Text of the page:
There exist fluorine-containing compounds of these metals (Mo, W, Cu, Zn, Co, Ni and In) other than those shown above. A mixture of compounds, instead of a single compound, may naturally occur in industrial application. What kind of fluorine-containing compound is obtained is decided in accordance with conditions of the aqueous solution. The decomposition products NH4 F, HF, F and NH3 gases are absorbed in water and recycled as solutions of NH4 F, HF and NH4 HF2 so as to employ for the production of these metals.
Metal ammonium fluoride, metal ammonium hydrogen fluoride as well as metal fluoride, where the metals include Mo, W, Cu, Zn, Co, Ni and In, can be prepared, for example, by the following method: An aqueous solution which contains said metals in the form of a simple or a complex ion is brought into contact with one or more organic solvents which are selected from the group consisting of alkyl phosphoric acid, alkyl- or aryl-dithiophosphoric acid, carboxylic acid, hydroxyoximes, neutral phosphoric esters and primary to quaternary alkylamines and diluted with a petroleum hydrocarbon, to extract the metals into the solvent, and then the solution in the organic solvent contacts with an aqueous solution which contains one or more compounds selected from the group consisting of HF, NH4 HF2 and NH4 F, to produce the metals fluoride and the double fluoride of the metals with ammonium, as shown by equations (12) to (22).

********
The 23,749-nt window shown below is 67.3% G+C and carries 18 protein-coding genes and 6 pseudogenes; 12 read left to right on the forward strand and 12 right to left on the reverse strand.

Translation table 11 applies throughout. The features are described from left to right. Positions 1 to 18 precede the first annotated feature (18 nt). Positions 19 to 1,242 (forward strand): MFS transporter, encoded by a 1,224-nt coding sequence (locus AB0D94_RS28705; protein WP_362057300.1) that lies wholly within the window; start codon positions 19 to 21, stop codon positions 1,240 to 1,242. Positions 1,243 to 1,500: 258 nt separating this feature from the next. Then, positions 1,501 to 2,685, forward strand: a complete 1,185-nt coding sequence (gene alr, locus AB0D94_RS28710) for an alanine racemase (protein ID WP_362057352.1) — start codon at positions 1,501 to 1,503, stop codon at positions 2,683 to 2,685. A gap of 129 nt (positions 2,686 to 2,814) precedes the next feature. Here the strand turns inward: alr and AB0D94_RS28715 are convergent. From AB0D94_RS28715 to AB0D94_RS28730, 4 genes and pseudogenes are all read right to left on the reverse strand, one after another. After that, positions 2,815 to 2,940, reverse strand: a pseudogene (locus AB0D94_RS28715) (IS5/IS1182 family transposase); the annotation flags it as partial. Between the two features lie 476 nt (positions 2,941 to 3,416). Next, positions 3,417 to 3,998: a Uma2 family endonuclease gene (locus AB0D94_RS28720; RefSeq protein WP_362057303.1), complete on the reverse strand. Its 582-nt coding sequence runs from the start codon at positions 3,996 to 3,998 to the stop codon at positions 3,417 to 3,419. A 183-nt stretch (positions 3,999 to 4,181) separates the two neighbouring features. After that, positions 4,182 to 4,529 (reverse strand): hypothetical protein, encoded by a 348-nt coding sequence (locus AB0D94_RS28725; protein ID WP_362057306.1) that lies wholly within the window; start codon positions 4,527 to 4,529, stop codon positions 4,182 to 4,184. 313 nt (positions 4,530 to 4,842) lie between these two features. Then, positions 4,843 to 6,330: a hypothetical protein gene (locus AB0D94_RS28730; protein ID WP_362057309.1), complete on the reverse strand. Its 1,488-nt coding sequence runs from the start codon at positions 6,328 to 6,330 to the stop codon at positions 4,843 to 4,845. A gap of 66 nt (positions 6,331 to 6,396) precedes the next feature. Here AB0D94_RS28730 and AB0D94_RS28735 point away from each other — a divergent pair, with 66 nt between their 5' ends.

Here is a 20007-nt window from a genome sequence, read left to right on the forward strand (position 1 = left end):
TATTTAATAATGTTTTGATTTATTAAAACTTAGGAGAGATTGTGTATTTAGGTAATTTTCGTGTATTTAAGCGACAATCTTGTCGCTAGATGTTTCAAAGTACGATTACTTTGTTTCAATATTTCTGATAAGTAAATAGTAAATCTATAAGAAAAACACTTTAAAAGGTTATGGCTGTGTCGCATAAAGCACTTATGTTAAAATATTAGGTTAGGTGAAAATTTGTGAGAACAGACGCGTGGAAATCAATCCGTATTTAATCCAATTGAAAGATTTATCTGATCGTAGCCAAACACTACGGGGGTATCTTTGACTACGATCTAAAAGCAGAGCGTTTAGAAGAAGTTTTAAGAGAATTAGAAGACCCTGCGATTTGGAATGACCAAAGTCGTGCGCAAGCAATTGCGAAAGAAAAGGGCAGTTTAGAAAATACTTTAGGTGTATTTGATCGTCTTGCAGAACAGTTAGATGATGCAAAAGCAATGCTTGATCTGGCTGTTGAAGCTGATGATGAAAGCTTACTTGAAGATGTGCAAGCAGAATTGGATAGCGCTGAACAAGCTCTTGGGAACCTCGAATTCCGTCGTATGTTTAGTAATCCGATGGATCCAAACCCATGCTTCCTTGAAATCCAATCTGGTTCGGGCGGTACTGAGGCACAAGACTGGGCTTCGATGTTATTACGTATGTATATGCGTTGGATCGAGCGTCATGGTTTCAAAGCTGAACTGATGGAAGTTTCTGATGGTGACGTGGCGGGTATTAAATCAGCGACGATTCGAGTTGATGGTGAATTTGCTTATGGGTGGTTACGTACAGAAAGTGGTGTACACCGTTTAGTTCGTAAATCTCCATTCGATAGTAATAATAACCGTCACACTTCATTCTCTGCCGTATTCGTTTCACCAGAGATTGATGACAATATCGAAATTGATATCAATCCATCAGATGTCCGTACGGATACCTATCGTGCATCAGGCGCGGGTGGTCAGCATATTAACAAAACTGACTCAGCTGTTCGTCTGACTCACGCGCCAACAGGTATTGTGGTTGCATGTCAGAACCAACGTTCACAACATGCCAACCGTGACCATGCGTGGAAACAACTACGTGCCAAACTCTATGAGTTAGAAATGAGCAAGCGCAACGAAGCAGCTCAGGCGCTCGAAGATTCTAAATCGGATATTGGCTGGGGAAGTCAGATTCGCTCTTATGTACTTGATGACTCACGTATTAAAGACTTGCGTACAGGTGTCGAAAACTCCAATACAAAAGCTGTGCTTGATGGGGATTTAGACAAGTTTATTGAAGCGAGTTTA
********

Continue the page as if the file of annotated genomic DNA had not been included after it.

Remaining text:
R6 Mo+6NH4 HF2 ⃡(NH4)2 MoF8 ↓+6R.H+4NH4 F (12)
(R3 NH)2 MoO4 +2NH4 HF2 ⃡(NH4)2 MoO2 F4 ↓+2R3 N+2H2 O (13)
(R3 NH)2 WO4 +2NH4 NF2 ⃡(NH4)2 WO2 F4 ↓+2R3 N+2H2 O (14)
R2 Cu+2HF⃡CuF2 ↓+2RH (15)
R2 Cu+2NH4 HF2 ⃡NH4 CuF3 ↓+2RH+NH4 F (16)
R2 Zn+2NH4 HF2 ⃡(NH4)2 ZnF4 ↓+2RH (17)
R2 Ni+2NH4 HF2 ⃡(NH4)2 NiF4 ↓+2RH (18)
R2 Ni+2HF⃡NiF2 ↓+2RH (19)
R2 Co+2HF⃡CoF2 ↓+2RH (20)
R2 Co+2NH4 HF2 ⃡(NH4)2 CoF4 ↓+2RH (21)
R3 In+3NH4 HF2 ⃡(NH4)3 InF6 ↓+3RH (22)
where R.H and R3 N indicate solvents for extraction and R2.metal means a metal which is extracted with an solvent.
In the above expressions only one example is shown of the fluorine-containing compounds of the metals. Therefore the present invention is not restricted to the compounds. Thus, the products may be a mixture of (NH4)2 MoF8 and (NH4)2 MoO3 F2 for Mo, a mixture of NiF2 and (NH4)2 NiF4 for Ni and a mixture of NH4 ZnF3 and (NH4)2 ZnF4 for Zn. It should be understood that a variety of crystalline compounds may be included for each metal.